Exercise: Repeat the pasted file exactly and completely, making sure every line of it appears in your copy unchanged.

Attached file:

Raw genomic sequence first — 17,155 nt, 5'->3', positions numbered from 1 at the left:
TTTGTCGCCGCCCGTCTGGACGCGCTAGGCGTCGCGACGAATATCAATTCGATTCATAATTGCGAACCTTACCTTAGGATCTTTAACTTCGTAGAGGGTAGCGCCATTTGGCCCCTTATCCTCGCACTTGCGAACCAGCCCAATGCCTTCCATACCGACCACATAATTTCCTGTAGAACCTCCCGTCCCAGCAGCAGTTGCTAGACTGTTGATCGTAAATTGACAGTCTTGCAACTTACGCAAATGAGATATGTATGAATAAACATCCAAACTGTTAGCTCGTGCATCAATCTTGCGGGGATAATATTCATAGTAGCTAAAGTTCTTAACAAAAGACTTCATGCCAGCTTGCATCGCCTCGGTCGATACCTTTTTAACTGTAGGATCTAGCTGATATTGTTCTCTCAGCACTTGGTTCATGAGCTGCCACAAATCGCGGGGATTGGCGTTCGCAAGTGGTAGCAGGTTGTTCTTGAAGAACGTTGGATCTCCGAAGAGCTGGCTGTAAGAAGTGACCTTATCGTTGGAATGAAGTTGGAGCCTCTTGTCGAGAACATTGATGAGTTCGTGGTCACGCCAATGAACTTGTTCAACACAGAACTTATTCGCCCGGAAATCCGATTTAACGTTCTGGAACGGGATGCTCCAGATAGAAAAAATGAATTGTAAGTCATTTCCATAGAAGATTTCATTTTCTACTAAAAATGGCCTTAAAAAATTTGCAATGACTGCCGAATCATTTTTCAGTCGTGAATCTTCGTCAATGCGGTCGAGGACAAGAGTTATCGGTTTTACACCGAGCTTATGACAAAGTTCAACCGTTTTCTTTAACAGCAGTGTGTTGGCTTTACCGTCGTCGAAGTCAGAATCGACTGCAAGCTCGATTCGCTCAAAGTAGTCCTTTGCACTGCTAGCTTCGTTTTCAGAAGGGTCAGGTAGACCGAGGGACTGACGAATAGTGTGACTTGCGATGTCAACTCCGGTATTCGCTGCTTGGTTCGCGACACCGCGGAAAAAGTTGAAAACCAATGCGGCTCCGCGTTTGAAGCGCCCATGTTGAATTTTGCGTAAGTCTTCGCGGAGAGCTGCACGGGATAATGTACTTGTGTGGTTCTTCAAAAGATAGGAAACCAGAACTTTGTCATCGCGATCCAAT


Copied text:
Raw genomic sequence first — 17,155 nt, 5'->3', positions numbered from 1 at the left:
TTTGTCGCCGCCCGTCTGGACGCGCTAGGCGTCGCGACGAATATCAATTCGATTCATAATTGCGAACCTTACCTTAGGATCTTTAACTTCGTAGAGGGTAGCGCCATTTGGCCCCTTATCCTCGCACTTGCGAACCAGCCCAATGCCTTCCATACCGACCACATAATTTCCTGTAGAACCTCCCGTCCCAGCAGCAGTTGCTAGACTGTTGATCGTAAATTGACAGTCTTGCAACTTACGCAAATGAGATATGTATGAATAAACATCCAAACTGTTAGCTCGTGCATCAATCTTGCGGGGATAATATTCATAGTAGCTAAAGTTCTTAACAAAAGACTTCATGCCAGCTTGCATCGCCTCGGTCGATACCTTTTTAACTGTAGGATCTAGCTGATATTGTTCTCTCAGCACTTGGTTCATGAGCTGCCACAAATCGCGGGGATTGGCGTTCGCAAGTGGTAGCAGGTTGTTCTTGAAGAACGTTGGATCTCCGAAGAGCTGGCTGTAAGAAGTGACCTTATCGTTGGAATGAAGTTGGAGCCTCTTGTCGAGAACATTGATGAGTTCGTGGTCACGCCAATGAACTTGTTCAACACAGAACTTATTCGCCCGGAAATCCGATTTAACGTTCTGGAACGGGATGCTCCAGATAGAAAAAATGAATTGTAAGTCATTTCCATAGAAGATTTCATTTTCTACTAAAAATGGCCTTAAAAAATTTGCAATGACTGCCGAATCATTTTTCAGTCGTGAATCTTCGTCAATGCGGTCGAGGACAAGAGTTATCGGTTTTACACCGAGCTTATGACAAAGTTCAACCGTTTTCTTTAACAGCAGTGTGTTGGCTTTACCGTCGTCGAAGTCAGAATCGACTGCAAGCTCGATTCGCTCAAAGTAGTCCTTTGCACTGCTAGCTTCGTTTTCAGAAGGGTCAGGTAGACCGAGGGACTGACGAATAGTGTGACTTGCGATGTCAACTCCGGTATTCGCTGCTTGGTTCGCGACACCGCGGAAAAAGTTGAAAACCAATGCGGCTCCGCGTTTGAAGCGCCCATGTTGAATTTTGCGTAAGTCTTCGCGGAGAGCTGCACGGGATAATGTACTTGTGTGGTTCTTCAAAAGATAGGAAACCAGAACTTTGTCATCGCGATCCAAT